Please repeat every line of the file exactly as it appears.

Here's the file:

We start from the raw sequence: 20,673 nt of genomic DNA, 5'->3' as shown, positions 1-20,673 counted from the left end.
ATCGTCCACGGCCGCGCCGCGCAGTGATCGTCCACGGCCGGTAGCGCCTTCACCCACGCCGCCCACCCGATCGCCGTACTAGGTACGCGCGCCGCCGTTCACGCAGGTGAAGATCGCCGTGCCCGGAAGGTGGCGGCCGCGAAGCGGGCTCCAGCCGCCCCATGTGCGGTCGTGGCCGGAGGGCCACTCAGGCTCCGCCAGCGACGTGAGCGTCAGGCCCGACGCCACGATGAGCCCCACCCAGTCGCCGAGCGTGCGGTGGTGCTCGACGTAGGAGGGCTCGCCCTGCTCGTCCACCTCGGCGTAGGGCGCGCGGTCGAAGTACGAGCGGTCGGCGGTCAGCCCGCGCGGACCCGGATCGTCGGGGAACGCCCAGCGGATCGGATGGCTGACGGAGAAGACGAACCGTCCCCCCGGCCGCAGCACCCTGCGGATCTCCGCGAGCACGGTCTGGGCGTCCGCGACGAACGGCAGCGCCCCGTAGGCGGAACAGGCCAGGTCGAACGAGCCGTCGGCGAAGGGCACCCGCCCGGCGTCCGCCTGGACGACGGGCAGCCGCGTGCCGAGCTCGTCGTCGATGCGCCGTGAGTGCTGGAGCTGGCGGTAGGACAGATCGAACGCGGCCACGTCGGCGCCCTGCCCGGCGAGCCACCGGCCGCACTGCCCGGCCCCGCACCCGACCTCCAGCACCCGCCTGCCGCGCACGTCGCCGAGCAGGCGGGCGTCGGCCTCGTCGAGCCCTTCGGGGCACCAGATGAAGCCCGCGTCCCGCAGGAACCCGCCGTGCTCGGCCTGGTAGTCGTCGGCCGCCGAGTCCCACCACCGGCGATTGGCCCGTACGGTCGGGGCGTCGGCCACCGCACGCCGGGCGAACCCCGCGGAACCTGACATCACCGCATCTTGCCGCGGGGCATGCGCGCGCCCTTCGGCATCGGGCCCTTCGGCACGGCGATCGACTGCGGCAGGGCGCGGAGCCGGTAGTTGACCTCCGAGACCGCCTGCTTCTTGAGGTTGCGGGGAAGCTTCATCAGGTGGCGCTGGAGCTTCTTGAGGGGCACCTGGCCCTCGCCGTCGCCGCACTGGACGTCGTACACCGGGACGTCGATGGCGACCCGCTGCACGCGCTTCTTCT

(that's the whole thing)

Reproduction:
We start from the raw sequence: 20,673 nt of genomic DNA, 5'->3' as shown, positions 1-20,673 counted from the left end.
ATCGTCCACGGCCGCGCCGCGCAGTGATCGTCCACGGCCGGTAGCGCCTTCACCCACGCCGCCCACCCGATCGCCGTACTAGGTACGCGCGCCGCCGTTCACGCAGGTGAAGATCGCCGTGCCCGGAAGGTGGCGGCCGCGAAGCGGGCTCCAGCCGCCCCATGTGCGGTCGTGGCCGGAGGGCCACTCAGGCTCCGCCAGCGACGTGAGCGTCAGGCCCGACGCCACGATGAGCCCCACCCAGTCGCCGAGCGTGCGGTGGTGCTCGACGTAGGAGGGCTCGCCCTGCTCGTCCACCTCGGCGTAGGGCGCGCGGTCGAAGTACGAGCGGTCGGCGGTCAGCCCGCGCGGACCCGGATCGTCGGGGAACGCCCAGCGGATCGGATGGCTGACGGAGAAGACGAACCGTCCCCCCGGCCGCAGCACCCTGCGGATCTCCGCGAGCACGGTCTGGGCGTCCGCGACGAACGGCAGCGCCCCGTAGGCGGAACAGGCCAGGTCGAACGAGCCGTCGGCGAAGGGCACCCGCCCGGCGTCCGCCTGGACGACGGGCAGCCGCGTGCCGAGCTCGTCGTCGATGCGCCGTGAGTGCTGGAGCTGGCGGTAGGACAGATCGAACGCGGCCACGTCGGCGCCCTGCCCGGCGAGCCACCGGCCGCACTGCCCGGCCCCGCACCCGACCTCCAGCACCCGCCTGCCGCGCACGTCGCCGAGCAGGCGGGCGTCGGCCTCGTCGAGCCCTTCGGGGCACCAGATGAAGCCCGCGTCCCGCAGGAACCCGCCGTGCTCGGCCTGGTAGTCGTCGGCCGCCGAGTCCCACCACCGGCGATTGGCCCGTACGGTCGGGGCGTCGGCCACCGCACGCCGGGCGAACCCCGCGGAACCTGACATCACCGCATCTTGCCGCGGGGCATGCGCGCGCCCTTCGGCATCGGGCCCTTCGGCACGGCGATCGACTGCGGCAGGGCGCGGAGCCGGTAGTTGACCTCCGAGACCGCCTGCTTCTTGAGGTTGCGGGGAAGCTTCATCAGGTGGCGCTGGAGCTTCTTGAGGGGCACCTGGCCCTCGCCGTCGCCGCACTGGACGTCGTACACCGGGACGTCGATGGCGACCCGCTGCACGCGCTTCTTCT